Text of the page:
Moving Your Mind: Fascia as a Sensory Organ and Its Connection to the Autonomic Nervous System and Emotions

Thursday, March 30, & Wednesday, April 5, 2023

Until recently, fascia was mainly seen as a supportive and protective tissue, one that held muscles, bones, and organs in place. This view of fascia has been challenged in the last several decades as researchers have taken a closer look and have begun to uncover the true complexity of this multi-layered tissue.

Those involved in manual therapy have been quick to dub fascia as “the forgotten organ,” and for good reason. The fascia’s purpose extends well beyond its shock absorption, ligamentous support, and hydrodynamic properties. Research is now revealing that it may be one of the fundamental sensory systems in the human body, with broad capabilities and implications that are just beginning to be understood.

The fascial network consists of multiple layers of connective tissue, forming a continuous structure throughout the body. New research suggests that the cells within this network can sense, respond to, and communicate information with other tissues and cells more deeply embedded than itself.

This causes the fascia to function in a previously unappreciated way. Due to its dense composition and connected network, fascia provides both mechanical and chemical surveillance, which can be described as a dynamic nervous system.

It’s long been known that fascia holds a remarkable ability to respond and adjust dynamically to various loading pressures, which has earned it the moniker of “living tissue.

New research suggests that the sensing cells of fascia can detect movement, pressure, and temperature inputs. This means the fascia functions as an integral part of the sensory system, much like the skin does.

Fascia as a Regulatory Organ: Connection with the Autonomic Nervous System

Just as groundbreaking, research indicates that the fascial network may be an extension of the autonomic nervous system and that it has an active role in its regulation.

In other words, the autonomic nervous system is not simply composed of nerve cells but, in fact, goes far beyond this simplistic view.

The extended model of the autonomic nervous system implies that the fascia has incredible regulatory and communicative capacities.

Research is only just beginning to scratch the surface of what this means for our bodies. It suggests that this living tissue may be just as important for involuntary functions such as breathing, digestion, and heart rate, as it is for voluntary ones such as movement control and awareness.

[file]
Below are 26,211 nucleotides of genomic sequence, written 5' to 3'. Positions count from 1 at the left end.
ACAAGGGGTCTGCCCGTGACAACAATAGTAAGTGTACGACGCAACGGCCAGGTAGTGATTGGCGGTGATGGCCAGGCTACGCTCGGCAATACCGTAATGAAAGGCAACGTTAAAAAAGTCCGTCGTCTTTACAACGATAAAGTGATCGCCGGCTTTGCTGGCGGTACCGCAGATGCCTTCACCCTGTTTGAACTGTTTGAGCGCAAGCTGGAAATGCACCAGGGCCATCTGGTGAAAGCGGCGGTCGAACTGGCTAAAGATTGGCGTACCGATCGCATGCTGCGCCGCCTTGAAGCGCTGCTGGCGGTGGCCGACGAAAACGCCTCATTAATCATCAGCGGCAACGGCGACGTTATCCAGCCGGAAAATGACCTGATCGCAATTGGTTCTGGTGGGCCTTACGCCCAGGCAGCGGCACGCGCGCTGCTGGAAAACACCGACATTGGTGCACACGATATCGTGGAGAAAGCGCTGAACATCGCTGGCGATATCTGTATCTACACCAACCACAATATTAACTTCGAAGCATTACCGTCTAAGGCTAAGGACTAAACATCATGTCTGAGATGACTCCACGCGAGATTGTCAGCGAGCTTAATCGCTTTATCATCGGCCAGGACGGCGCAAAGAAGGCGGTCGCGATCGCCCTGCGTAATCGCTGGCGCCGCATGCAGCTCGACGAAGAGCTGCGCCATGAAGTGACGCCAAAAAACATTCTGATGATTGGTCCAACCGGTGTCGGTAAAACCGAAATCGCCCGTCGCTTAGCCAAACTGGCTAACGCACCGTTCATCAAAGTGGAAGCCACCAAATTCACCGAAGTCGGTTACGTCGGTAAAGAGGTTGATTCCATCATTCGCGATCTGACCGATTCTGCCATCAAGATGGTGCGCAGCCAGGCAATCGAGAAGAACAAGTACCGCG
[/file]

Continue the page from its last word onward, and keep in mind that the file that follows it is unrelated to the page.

What’s more, it may help us further understand the connections between the physical and emotional aspects of our being. Many fascia-based practitioners view the interconnectedness of the body’s fascial components as the missing link between how we think, feel, and behave, which goes deeper than traditional approaches to the body.

As research into fascia continues, the current view of its primary function as an organ of movement will likely evolve. The evidence suggests that the real power of fascia lies deeper, with an essential role in the sensory systems, communication pathways, and physiological regulation of the body. The further value of this tissue stretches far beyond our current knowledge and holds exciting implications for the health and well-being of humans in the decades to come.

In this course, leading fascia researcher Dr. Robert Schleip will highlight new findings on fascia and a sensory and emotional organ, as well as a dynamic mediator between the autonomic nervous system and immune regulation.

Dr. Robert Schleip is a leading pioneer of current academic fascia research. In this course, he will highlight the most important insights from the field of fascia research related to this intriguing topic. He will discuss some practical applications for yoga teachers as well as for other movement therapy applications.

This Course Also Includes:

  • Recordings of All Webinar Sessions: It’s generally acknowledged that many people only retain 10-20 percent of what they learn in a workshop. You will get access to the recordings of all webinar sessions – both MP3 (downloadable) and MP4 (streaming online), enabling you to go back and listen to the workshop as many times as you like.
  • Transcripts of All Sessions: Ever wanted to refer to a certain part of a course? Even the best note-takers miss a point every so often. With the transcripts of the webinar sessions, you can go back and refer to particularly important passages or clarify sections you were in doubt about.

This course qualifies for 3.25 CEs with Yoga Alliance.

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Robert Schleip PhD is an international Fascial Anatomy teacher and Rolfing instructor. He is a leading voice in fascia research and has been the director of the Fascia Research Project at Ulm University.

$127/ Lifetime Access

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